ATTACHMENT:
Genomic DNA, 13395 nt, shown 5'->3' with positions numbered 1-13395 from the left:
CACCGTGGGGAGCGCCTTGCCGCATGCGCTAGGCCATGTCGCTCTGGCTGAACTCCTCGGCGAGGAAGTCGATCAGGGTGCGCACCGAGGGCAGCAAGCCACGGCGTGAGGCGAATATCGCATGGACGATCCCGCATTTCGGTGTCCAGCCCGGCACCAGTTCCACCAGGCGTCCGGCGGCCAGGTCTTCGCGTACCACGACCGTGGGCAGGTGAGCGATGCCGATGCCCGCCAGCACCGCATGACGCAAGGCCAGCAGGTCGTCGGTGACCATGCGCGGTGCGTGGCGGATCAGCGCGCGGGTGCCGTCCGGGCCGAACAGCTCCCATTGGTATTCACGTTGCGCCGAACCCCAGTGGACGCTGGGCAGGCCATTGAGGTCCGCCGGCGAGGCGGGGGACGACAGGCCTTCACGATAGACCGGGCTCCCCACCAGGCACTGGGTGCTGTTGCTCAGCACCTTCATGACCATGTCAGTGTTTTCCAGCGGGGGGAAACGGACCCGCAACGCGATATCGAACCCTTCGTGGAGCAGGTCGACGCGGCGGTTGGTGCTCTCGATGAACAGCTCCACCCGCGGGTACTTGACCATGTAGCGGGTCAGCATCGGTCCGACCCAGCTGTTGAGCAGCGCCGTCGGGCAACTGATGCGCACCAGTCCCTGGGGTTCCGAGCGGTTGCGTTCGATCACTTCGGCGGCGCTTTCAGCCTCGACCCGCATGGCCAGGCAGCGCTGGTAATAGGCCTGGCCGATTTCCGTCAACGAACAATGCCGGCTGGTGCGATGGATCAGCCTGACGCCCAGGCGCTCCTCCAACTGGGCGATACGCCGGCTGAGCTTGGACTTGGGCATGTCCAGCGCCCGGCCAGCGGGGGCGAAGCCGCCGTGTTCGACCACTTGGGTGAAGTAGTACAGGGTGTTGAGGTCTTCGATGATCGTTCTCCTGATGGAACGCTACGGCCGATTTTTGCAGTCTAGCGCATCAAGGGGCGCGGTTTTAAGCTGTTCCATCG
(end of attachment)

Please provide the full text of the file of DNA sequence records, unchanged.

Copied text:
Genomic DNA, 13395 nt, shown 5'->3' with positions numbered 1-13395 from the left:
CACCGTGGGGAGCGCCTTGCCGCATGCGCTAGGCCATGTCGCTCTGGCTGAACTCCTCGGCGAGGAAGTCGATCAGGGTGCGCACCGAGGGCAGCAAGCCACGGCGTGAGGCGAATATCGCATGGACGATCCCGCATTTCGGTGTCCAGCCCGGCACCAGTTCCACCAGGCGTCCGGCGGCCAGGTCTTCGCGTACCACGACCGTGGGCAGGTGAGCGATGCCGATGCCCGCCAGCACCGCATGACGCAAGGCCAGCAGGTCGTCGGTGACCATGCGCGGTGCGTGGCGGATCAGCGCGCGGGTGCCGTCCGGGCCGAACAGCTCCCATTGGTATTCACGTTGCGCCGAACCCCAGTGGACGCTGGGCAGGCCATTGAGGTCCGCCGGCGAGGCGGGGGACGACAGGCCTTCACGATAGACCGGGCTCCCCACCAGGCACTGGGTGCTGTTGCTCAGCACCTTCATGACCATGTCAGTGTTTTCCAGCGGGGGGAAACGGACCCGCAACGCGATATCGAACCCTTCGTGGAGCAGGTCGACGCGGCGGTTGGTGCTCTCGATGAACAGCTCCACCCGCGGGTACTTGACCATGTAGCGGGTCAGCATCGGTCCGACCCAGCTGTTGAGCAGCGCCGTCGGGCAACTGATGCGCACCAGTCCCTGGGGTTCCGAGCGGTTGCGTTCGATCACTTCGGCGGCGCTTTCAGCCTCGACCCGCATGGCCAGGCAGCGCTGGTAATAGGCCTGGCCGATTTCCGTCAACGAACAATGCCGGCTGGTGCGATGGATCAGCCTGACGCCCAGGCGCTCCTCCAACTGGGCGATACGCCGGCTGAGCTTGGACTTGGGCATGTCCAGCGCCCGGCCAGCGGGGGCGAAGCCGCCGTGTTCGACCACTTGGGTGAAGTAGTACAGGGTGTTGAGGTCTTCGATGATCGTTCTCCTGATGGAACGCTACGGCCGATTTTTGCAGTCTAGCGCATCAAGGGGCGCGGTTTTAAGCTGTTCCATCG